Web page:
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WARNING: This product contains nicotine.
Nicotine is an addictive chemical.

The History Of Tobacco In Society – Its A Long Story

If you listen to public health activists you get the impression tobacco was invented sometime in the 1920s, probably as a plot to addict children. The truth, of course, is a bit different. Humans and tobacco share a long history and most of it isn’t about commercial exploitation.

Tobacco’s origins lie in the rain forests and mountains of South America. These areas are a bit of a treasure chest when it comes to plants; we owe the region for potatoes, tomatoes and bell peppers. Biologically these are all part of the nightshade family, which thrives in South America. There are other nightshades, though, and they include some fairly anonymous-looking flowering plants. Among them are 67 species in the genus Nicotinia – the tobacco plants.

The Sacred Leaf

Nobody knows exactly when people first discovered that these plants contained a mildly psychoactive drug, but it was definitely a while ago. Archaeologists have discovered that farmers were cultivating the plants by at least 1,000 BC, and probably earlier. The Maya civilization, which dominated Central America from around 2,600 BC until the 16th century, were using tobacco over 2,000 years ago. Some chewed it; most dried it and used it as snuff. Tobacco had religious significance to the Maya, and they also used it socially and as a medicine.

Tobacco also had an important spiritual role for Native Americans, especially in what’s now the eastern USA and Canada. We don’t know if they learned about it from the Maya, or began by using North American species, but by the time the first Europeans arrived it was widespread and common. The dried, cured leaves were burned on fires in religious ceremonies and smoked in pipes during negotiations – people believed that the smoke would carry their prayers to the spirit world. Tobacco was used as money. Gifts of it were traditional when asking someone for a favor.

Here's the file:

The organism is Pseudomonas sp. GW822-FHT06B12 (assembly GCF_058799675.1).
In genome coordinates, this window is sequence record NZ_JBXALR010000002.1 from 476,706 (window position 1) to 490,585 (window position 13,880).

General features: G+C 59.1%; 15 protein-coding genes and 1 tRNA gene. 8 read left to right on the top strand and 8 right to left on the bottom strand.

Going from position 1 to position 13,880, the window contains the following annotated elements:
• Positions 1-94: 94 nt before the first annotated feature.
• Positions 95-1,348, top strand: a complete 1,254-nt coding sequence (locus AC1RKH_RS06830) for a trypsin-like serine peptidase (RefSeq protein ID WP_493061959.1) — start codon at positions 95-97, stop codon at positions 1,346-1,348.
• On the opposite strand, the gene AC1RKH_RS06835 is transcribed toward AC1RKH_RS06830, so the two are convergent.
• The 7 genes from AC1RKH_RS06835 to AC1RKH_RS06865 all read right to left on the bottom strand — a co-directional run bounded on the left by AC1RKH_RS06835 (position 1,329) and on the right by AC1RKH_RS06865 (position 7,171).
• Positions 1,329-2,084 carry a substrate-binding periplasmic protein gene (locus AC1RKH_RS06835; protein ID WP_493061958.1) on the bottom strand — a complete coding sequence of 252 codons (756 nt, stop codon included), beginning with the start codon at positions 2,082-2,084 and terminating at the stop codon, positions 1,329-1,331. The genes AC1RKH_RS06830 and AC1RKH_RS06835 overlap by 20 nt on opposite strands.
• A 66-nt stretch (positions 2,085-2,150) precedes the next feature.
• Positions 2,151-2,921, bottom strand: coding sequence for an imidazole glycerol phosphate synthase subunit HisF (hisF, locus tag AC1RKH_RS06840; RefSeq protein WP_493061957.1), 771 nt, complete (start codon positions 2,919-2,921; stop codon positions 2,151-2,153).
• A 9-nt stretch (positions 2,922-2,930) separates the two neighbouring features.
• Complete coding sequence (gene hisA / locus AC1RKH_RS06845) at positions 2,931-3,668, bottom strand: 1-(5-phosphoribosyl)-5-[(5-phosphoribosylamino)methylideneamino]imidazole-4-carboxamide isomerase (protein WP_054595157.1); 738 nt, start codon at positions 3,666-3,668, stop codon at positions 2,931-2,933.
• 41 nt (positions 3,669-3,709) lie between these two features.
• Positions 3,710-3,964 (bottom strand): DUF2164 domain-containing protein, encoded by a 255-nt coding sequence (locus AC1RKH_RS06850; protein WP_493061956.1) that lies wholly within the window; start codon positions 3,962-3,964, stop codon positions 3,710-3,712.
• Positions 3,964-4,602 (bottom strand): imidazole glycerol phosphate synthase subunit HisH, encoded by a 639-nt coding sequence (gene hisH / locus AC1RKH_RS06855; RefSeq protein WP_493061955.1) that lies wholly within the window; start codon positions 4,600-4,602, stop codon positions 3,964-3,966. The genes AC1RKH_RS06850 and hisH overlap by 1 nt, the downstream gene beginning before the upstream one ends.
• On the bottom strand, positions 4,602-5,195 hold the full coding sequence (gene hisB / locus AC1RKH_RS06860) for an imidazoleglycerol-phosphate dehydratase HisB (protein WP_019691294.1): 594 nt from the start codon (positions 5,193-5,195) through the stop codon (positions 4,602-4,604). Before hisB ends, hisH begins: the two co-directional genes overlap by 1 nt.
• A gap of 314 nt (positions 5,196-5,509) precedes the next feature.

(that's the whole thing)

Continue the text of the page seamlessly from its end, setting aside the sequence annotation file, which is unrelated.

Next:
Some say tobacco was so sacred to Native American people that social smoking was disapproved of. That probably varied though; while some tribes only seem to have made elaborate and beautiful ceremonial pipes, others also made simple clay ones. These are used for social smoking today, and probably have been for hundreds of years.

When Europeans arrived in the Americas they were fascinated by tobacco – both by the rituals and the effects of smoking. Christopher Columbus found people smoking crude cigars on Cuba and Hispaniola in 1492, and it wasn’t long before Spanish explorers started trying it themselves. By about 1528 it had been brought back to Spain, and it spread through Europe with amazing speed. Only five years later there were tobacco merchants in Portugal, and the French ambassador, Jean Nicot, brought it to France. If his name looks vaguely familiar that’s because nicotine was named after him. By the end of the 16th century European traders and explorers had spread tobacco most of the way around the world.

Tobacco Goes Commercial